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All modern tyres should have a date code on their sidewall, indicating when the tyre was manufactured. Older tyres - pre-2000 - have a three-digit date code, e.g.:
In this case the number would mean that the tyre was manufactured in the 13th week of 1981, or possibly 1991. In some situations '90s tyres have a little triangle was put as a fourth character - so 12 5 △ (triangle symbol, if you're using an old browser and that doesn't show) would be 12th week of 1995. This doesn't seem to be standardised all around the globe, however. It is somewhat of a moot point as to which decade they were from - Any tyre with a date code that is only three digits long is too old to use and should be discarded.
Newer tyres - made after the year 2000 - use a four digit date code like so:
This tyre was made in the 38th week of 2002. All new tyres should follow the same format - a two digit week followed by a two digit year.
No tyre should be used that is 5 years or older. Many tyre manufacturers guarantee the tyre for up to 5 years, and vehicle manufacturers are increasingly recommending not to use tyres beyond 6 years - so feel free to pick between those two limits. We go with 5, personally.
To save you the effort of calculating when a tyre is too old, below is a script which will update with the cutoff point based on today's date:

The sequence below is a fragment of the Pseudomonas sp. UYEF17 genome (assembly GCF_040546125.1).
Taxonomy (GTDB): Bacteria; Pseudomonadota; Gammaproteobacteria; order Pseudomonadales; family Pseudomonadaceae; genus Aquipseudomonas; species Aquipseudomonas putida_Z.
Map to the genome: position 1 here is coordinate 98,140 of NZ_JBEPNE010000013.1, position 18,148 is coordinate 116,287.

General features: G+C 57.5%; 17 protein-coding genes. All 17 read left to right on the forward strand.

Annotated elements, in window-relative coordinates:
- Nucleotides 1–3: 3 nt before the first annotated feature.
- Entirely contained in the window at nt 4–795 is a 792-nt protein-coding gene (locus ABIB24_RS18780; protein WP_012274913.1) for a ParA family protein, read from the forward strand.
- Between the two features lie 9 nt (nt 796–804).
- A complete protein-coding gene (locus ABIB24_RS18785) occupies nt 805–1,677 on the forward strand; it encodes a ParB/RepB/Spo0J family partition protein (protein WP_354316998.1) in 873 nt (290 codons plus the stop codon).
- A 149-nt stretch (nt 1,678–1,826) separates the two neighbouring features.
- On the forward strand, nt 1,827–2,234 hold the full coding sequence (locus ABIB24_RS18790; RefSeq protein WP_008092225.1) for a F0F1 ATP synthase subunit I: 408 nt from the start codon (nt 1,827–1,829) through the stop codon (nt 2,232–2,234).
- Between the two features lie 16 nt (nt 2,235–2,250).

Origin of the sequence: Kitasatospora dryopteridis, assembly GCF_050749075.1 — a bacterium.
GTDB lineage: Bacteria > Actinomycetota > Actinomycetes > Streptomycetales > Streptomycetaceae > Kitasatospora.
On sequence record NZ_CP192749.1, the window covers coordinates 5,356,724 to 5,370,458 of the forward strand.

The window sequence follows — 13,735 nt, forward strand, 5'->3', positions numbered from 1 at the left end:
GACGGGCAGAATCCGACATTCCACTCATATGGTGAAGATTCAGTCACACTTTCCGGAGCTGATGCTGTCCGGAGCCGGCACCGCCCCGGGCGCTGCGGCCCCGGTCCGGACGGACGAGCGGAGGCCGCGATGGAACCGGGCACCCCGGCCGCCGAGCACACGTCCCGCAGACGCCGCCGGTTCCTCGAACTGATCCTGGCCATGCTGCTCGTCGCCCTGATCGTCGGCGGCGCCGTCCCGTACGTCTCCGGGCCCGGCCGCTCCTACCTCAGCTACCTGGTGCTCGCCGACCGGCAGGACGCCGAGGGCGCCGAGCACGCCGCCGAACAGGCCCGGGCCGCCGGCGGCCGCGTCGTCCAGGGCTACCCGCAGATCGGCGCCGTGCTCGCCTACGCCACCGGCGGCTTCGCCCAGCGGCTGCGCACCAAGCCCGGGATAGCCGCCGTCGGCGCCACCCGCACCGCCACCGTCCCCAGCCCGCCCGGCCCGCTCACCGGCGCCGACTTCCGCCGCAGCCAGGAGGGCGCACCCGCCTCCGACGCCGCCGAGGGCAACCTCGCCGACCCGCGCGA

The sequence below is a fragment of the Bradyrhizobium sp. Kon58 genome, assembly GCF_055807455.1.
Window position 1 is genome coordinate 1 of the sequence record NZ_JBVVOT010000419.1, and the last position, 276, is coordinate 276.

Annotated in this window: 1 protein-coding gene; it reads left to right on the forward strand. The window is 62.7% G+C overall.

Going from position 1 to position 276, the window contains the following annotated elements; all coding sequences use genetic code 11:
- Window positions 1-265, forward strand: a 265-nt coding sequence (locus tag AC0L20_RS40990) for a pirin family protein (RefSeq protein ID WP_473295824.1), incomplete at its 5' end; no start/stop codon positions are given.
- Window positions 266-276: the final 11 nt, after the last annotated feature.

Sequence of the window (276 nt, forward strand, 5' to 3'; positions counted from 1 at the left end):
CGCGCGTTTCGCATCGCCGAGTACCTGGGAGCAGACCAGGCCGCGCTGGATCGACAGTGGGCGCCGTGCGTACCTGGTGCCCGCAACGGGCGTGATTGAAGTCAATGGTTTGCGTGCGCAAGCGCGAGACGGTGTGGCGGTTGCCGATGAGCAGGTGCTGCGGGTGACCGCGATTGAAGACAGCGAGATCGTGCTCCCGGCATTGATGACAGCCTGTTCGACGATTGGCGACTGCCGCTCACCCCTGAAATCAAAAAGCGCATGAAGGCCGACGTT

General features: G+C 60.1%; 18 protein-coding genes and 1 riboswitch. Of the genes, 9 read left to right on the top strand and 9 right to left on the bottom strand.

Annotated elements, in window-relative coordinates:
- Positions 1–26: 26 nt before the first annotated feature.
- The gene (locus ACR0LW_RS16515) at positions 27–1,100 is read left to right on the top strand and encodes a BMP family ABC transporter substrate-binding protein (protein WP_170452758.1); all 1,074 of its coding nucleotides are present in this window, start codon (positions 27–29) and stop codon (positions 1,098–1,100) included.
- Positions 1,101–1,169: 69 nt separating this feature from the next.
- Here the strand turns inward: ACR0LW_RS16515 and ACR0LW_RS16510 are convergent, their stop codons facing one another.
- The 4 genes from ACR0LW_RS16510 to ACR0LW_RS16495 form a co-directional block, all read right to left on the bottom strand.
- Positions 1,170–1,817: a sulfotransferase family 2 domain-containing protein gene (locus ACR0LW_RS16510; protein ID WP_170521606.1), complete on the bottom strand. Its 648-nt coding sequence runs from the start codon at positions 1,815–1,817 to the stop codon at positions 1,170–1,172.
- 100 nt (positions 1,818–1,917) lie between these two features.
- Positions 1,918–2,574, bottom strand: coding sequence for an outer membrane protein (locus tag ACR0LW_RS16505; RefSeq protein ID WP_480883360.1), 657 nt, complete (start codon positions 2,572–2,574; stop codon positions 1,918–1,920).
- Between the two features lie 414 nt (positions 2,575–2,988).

Having trouble finding your date code? Sometimes the date code is only printed on one sidewall of the tyre. This is not usually that inconvenient on a motorcycle, but on a car tyre it can be somewhat annoying to have to view the inside sidewall...!
Several things occur which cause the tyre to become less useful as it ages. Firstly, the process of vulcanisation which gives the tyre it's elastic properties and strength continues as the tyre is exposed to movement, light and heat. The consequence of this is that the tyre becomes increasingly hard and stiff as it ages.
Water can make it's way through the rubber from the outside - or from the inside, if compressed air that isn't completely dry is used. The water affects the bond between the steel threads and the rubber over time and can cause the tyre to weaken. Another factor which can weaken the rubber/steel bond is exposure to oxygen and ozone - which is understandably hard to avoid!
Regardless of tyre age, you should not use tyres if they are showing signs of bulging or cracking in either the sidewall or tread:
Tyres can be damaged by debris, hitting gutters, incorrect installation technique and plenty of other means. If you have chunks missing from your tyre like this:
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